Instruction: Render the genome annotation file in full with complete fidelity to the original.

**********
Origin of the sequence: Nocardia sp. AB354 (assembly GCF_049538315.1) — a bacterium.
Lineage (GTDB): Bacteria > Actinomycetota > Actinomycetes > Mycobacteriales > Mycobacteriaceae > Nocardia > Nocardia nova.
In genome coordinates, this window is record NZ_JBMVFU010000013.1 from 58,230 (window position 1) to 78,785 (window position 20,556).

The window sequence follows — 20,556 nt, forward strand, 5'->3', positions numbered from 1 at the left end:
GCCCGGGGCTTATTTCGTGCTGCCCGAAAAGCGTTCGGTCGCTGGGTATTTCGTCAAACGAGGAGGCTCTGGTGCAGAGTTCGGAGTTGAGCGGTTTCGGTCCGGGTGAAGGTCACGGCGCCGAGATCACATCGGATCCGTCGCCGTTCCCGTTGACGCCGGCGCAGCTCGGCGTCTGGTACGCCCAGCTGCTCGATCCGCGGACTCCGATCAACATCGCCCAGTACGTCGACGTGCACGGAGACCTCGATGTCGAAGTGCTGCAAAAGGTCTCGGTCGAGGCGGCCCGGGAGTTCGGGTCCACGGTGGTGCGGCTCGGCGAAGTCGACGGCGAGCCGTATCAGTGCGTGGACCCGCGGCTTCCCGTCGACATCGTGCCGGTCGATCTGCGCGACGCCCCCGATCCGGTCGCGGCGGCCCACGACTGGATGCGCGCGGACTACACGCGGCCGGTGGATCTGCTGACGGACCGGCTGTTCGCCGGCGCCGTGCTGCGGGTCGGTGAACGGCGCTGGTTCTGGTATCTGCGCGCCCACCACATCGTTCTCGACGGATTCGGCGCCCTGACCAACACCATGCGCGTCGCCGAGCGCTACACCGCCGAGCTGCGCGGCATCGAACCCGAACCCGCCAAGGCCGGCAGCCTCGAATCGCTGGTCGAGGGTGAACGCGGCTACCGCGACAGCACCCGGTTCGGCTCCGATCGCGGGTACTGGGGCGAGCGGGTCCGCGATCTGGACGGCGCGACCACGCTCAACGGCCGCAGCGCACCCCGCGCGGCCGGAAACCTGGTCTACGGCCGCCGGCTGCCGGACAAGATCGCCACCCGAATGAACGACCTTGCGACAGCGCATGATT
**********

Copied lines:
Origin of the sequence: Nocardia sp. AB354 (assembly GCF_049538315.1) — a bacterium.
Lineage (GTDB): Bacteria > Actinomycetota > Actinomycetes > Mycobacteriales > Mycobacteriaceae > Nocardia > Nocardia nova.
In genome coordinates, this window is record NZ_JBMVFU010000013.1 from 58,230 (window position 1) to 78,785 (window position 20,556).

The window sequence follows — 20,556 nt, forward strand, 5'->3', positions numbered from 1 at the left end:
GCCCGGGGCTTATTTCGTGCTGCCCGAAAAGCGTTCGGTCGCTGGGTATTTCGTCAAACGAGGAGGCTCTGGTGCAGAGTTCGGAGTTGAGCGGTTTCGGTCCGGGTGAAGGTCACGGCGCCGAGATCACATCGGATCCGTCGCCGTTCCCGTTGACGCCGGCGCAGCTCGGCGTCTGGTACGCCCAGCTGCTCGATCCGCGGACTCCGATCAACATCGCCCAGTACGTCGACGTGCACGGAGACCTCGATGTCGAAGTGCTGCAAAAGGTCTCGGTCGAGGCGGCCCGGGAGTTCGGGTCCACGGTGGTGCGGCTCGGCGAAGTCGACGGCGAGCCGTATCAGTGCGTGGACCCGCGGCTTCCCGTCGACATCGTGCCGGTCGATCTGCGCGACGCCCCCGATCCGGTCGCGGCGGCCCACGACTGGATGCGCGCGGACTACACGCGGCCGGTGGATCTGCTGACGGACCGGCTGTTCGCCGGCGCCGTGCTGCGGGTCGGTGAACGGCGCTGGTTCTGGTATCTGCGCGCCCACCACATCGTTCTCGACGGATTCGGCGCCCTGACCAACACCATGCGCGTCGCCGAGCGCTACACCGCCGAGCTGCGCGGCATCGAACCCGAACCCGCCAAGGCCGGCAGCCTCGAATCGCTGGTCGAGGGTGAACGCGGCTACCGCGACAGCACCCGGTTCGGCTCCGATCGCGGGTACTGGGGCGAGCGGGTCCGCGATCTGGACGGCGCGACCACGCTCAACGGCCGCAGCGCACCCCGCGCGGCCGGAAACCTGGTCTACGGCCGCCGGCTGCCGGACAAGATCGCCACCCGAATGAACGACCTTGCGACAGCGCATGATT